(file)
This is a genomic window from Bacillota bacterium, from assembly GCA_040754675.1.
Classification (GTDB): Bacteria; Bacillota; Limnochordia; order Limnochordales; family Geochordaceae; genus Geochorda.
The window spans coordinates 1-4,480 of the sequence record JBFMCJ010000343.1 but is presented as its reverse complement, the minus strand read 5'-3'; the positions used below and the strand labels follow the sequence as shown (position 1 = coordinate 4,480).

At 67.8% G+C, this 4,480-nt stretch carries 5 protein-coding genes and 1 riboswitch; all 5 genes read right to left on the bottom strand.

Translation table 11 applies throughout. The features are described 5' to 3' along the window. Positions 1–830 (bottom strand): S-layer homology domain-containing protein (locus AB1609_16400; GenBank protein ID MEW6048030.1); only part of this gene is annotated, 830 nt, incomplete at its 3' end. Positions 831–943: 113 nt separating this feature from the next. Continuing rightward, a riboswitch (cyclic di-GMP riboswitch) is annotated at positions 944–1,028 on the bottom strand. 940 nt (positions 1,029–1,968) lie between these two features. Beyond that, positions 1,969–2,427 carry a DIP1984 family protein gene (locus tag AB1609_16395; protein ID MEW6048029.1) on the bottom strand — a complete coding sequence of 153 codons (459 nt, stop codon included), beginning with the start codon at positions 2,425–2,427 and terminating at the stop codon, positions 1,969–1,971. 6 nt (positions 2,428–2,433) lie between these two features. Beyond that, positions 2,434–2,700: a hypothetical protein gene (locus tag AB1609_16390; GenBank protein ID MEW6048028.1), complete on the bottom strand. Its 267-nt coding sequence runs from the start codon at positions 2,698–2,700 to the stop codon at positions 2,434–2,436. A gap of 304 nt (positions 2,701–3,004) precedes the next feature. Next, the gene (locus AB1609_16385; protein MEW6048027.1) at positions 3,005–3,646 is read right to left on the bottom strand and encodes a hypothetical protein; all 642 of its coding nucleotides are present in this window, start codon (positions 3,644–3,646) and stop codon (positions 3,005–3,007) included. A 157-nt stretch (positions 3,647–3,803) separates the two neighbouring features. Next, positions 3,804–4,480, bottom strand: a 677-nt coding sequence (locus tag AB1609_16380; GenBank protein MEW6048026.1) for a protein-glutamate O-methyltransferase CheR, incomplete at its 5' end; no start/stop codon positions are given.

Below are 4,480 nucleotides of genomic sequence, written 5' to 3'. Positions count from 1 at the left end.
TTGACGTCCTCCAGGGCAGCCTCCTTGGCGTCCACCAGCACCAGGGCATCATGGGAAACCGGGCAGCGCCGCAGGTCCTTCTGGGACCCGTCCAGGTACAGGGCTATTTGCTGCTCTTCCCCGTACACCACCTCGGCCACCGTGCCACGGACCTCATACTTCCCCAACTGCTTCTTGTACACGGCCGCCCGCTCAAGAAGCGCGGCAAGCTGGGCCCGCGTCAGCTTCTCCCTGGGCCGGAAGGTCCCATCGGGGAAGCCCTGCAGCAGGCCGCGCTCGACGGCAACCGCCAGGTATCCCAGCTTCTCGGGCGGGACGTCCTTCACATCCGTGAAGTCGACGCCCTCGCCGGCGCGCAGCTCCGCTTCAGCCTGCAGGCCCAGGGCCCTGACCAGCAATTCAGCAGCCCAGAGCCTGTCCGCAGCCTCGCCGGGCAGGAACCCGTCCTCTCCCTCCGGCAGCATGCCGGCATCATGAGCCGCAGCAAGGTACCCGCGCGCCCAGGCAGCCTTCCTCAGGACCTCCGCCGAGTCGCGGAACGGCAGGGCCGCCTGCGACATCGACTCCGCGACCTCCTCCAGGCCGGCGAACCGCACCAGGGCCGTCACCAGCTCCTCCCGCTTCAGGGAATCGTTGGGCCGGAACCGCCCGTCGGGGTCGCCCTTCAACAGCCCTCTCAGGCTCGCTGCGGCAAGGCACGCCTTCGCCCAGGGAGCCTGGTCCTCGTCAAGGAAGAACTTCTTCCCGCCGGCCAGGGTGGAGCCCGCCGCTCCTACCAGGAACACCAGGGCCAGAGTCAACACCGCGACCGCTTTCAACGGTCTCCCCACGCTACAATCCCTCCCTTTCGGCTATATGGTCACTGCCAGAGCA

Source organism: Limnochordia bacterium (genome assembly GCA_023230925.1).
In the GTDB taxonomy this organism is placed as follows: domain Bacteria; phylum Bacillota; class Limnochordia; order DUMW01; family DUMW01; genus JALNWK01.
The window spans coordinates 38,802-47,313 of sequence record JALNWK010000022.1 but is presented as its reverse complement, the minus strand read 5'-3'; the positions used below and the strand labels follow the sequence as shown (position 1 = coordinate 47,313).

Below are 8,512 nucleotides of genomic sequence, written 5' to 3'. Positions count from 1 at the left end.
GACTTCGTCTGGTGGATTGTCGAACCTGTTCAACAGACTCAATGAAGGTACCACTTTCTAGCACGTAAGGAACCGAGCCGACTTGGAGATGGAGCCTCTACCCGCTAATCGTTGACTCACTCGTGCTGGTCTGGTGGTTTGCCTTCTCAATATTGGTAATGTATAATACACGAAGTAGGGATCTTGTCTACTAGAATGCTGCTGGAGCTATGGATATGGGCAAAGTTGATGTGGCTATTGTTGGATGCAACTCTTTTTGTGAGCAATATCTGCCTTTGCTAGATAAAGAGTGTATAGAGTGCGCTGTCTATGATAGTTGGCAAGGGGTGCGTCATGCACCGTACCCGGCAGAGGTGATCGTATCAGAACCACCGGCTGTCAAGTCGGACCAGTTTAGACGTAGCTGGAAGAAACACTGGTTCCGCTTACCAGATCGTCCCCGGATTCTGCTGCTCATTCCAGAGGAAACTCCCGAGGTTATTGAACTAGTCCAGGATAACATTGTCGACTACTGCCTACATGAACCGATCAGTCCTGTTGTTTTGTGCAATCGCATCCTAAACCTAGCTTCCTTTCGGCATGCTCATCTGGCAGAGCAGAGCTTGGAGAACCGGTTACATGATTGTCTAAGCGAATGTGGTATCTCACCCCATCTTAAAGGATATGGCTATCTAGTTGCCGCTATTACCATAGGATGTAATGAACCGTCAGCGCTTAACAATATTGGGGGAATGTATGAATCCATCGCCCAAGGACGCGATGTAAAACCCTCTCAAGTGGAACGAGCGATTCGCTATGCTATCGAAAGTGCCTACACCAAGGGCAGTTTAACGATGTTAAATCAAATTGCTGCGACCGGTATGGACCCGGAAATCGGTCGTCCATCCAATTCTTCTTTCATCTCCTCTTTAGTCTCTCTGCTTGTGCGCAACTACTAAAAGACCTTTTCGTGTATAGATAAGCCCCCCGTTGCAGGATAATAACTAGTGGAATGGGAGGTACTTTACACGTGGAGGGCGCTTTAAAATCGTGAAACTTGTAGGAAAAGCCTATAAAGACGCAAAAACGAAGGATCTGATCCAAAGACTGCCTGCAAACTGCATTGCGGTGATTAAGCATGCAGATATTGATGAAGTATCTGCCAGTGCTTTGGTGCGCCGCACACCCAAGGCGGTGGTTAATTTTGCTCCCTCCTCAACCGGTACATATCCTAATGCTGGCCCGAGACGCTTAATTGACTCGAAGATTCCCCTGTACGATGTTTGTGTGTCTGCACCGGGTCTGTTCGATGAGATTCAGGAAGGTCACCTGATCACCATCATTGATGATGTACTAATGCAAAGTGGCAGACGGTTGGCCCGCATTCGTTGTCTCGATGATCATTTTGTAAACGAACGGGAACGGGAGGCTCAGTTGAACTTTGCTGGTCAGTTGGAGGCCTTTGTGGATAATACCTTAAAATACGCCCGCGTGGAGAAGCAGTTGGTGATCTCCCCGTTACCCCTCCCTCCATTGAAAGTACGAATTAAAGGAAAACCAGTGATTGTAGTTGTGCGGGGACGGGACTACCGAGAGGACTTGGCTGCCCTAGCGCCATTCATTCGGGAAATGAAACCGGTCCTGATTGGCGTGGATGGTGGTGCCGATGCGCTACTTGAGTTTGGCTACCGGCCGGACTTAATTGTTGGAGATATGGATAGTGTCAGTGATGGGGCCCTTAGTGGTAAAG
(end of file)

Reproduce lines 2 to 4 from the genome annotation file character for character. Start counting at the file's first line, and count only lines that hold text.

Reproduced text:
Classification (GTDB): Bacteria; Bacillota; Limnochordia; order Limnochordales; family Geochordaceae; genus Geochorda.
The window spans coordinates 1-4,480 of the sequence record JBFMCJ010000343.1 but is presented as its reverse complement, the minus strand read 5'-3'; the positions used below and the strand labels follow the sequence as shown (position 1 = coordinate 4,480).

At 67.8% G+C, this 4,480-nt stretch carries 5 protein-coding genes and 1 riboswitch; all 5 genes read right to left on the bottom strand.